When the essay is complete, send it to David via e-mail. Be sure to include a publication-quality digital photograph of yourself (see the guidelines) and a brief bio describing who you are and what you do.
Once you have submitted the story, we will let you know if it’s suitable for publication. If the Guest View essay is not suitable, we will generally offer suggestions for revising it.
The editors of SD Times reserve the right to reject essays that they perceive to be overtly or subtly commercial in nature. We may also reject essays that aren’t relevant to the newspaper’s mission and audience, as well as those that we sincerely believe aren’t interesting or thought-provoking.
We reserve the right to edit Guest View submissions for length, clarity and style. This may include exorcising what we judge to be any promotional material that may have inadvertently crept into the essay.
If you have any questions, contact David Rubinstein at firstname.lastname@example.org or +1 631-421-4154.
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SD Times’ Guest View essays represent a forum for the expression of personal opinions. They are not a vehicle for promoting your company and its products.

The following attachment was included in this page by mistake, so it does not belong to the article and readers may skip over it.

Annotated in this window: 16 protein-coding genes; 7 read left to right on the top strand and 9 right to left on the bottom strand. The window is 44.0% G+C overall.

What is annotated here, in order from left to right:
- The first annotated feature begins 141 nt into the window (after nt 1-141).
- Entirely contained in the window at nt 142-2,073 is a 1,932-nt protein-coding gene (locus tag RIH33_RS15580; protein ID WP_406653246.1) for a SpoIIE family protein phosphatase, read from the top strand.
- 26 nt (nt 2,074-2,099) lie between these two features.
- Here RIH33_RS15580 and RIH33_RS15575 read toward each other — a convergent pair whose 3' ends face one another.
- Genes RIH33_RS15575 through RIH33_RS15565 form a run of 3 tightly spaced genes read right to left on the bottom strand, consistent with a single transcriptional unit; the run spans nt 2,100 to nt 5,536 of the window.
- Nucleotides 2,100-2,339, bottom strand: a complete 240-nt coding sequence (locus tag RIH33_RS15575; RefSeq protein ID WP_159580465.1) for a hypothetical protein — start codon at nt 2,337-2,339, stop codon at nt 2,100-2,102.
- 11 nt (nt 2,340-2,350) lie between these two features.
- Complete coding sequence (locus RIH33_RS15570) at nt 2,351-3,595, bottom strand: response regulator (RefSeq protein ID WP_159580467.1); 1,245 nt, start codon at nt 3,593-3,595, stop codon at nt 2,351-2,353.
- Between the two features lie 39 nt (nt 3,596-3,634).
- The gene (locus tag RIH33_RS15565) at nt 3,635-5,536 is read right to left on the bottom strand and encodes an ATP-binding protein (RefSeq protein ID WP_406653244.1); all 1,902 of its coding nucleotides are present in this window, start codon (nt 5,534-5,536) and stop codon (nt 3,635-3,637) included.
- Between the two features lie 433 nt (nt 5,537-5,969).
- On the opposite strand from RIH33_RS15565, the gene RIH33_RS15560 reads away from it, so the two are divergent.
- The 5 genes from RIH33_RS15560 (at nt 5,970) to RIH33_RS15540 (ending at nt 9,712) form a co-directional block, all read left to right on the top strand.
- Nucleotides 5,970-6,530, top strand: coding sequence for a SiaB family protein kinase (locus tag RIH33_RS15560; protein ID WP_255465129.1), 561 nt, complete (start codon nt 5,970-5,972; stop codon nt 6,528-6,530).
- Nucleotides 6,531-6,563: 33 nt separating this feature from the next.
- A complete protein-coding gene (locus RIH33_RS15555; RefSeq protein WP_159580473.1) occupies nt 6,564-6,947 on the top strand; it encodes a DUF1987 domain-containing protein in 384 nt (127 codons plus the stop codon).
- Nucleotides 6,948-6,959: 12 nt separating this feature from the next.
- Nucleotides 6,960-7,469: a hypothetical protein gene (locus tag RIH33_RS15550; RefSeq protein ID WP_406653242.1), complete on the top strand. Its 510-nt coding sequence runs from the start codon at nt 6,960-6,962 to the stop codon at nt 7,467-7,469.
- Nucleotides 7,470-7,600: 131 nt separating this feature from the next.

In other words, a Guest View essay is not a public-relations or marketing opportunity for vendors in the software-development industry.
If the Guest View submission is written to espouse a market or competitive position taken by your company, as opposed to a belief held by you as an individual, the topic is undoubtedly inappropriate.
A Guest View essay doesn’t represent an opportunity to write about anything that you’re trying to sell to our readers.
You can’t use a Guest View essay to promote your business, your products, your services, your proprietary technologies, your unique architecture or methodology, your business partners and vendors, or the core technologies that constitute your line of business.
(It’s not a place to attack your competitors and their technologies, either.)
If you have questions about a Guest View topic, please contact us; we’re happy to discuss your idea with you.
SD Times works directly with Guest View writers, not with their corporate PR or marketing departments, outside PR agencies or literary agents.
We prefer not to be pitched on Guest Views by agents or PR/marketing professionals. When we receive such pitches, we will either reject the pitch outright or request that the proposed Guest View writer contact us directly.
It is our experience that letting PR/marketing professionals “edit” a Guest View article prior to submission is a bad idea. We discourage all writers from doing so.
A Guest View should be written specifically and exclusively for SD Times by the individual whose name is presented as the author. It must not have been previously published elsewhere.
If we believe that a Guest View was ghost-written, we will not publish it.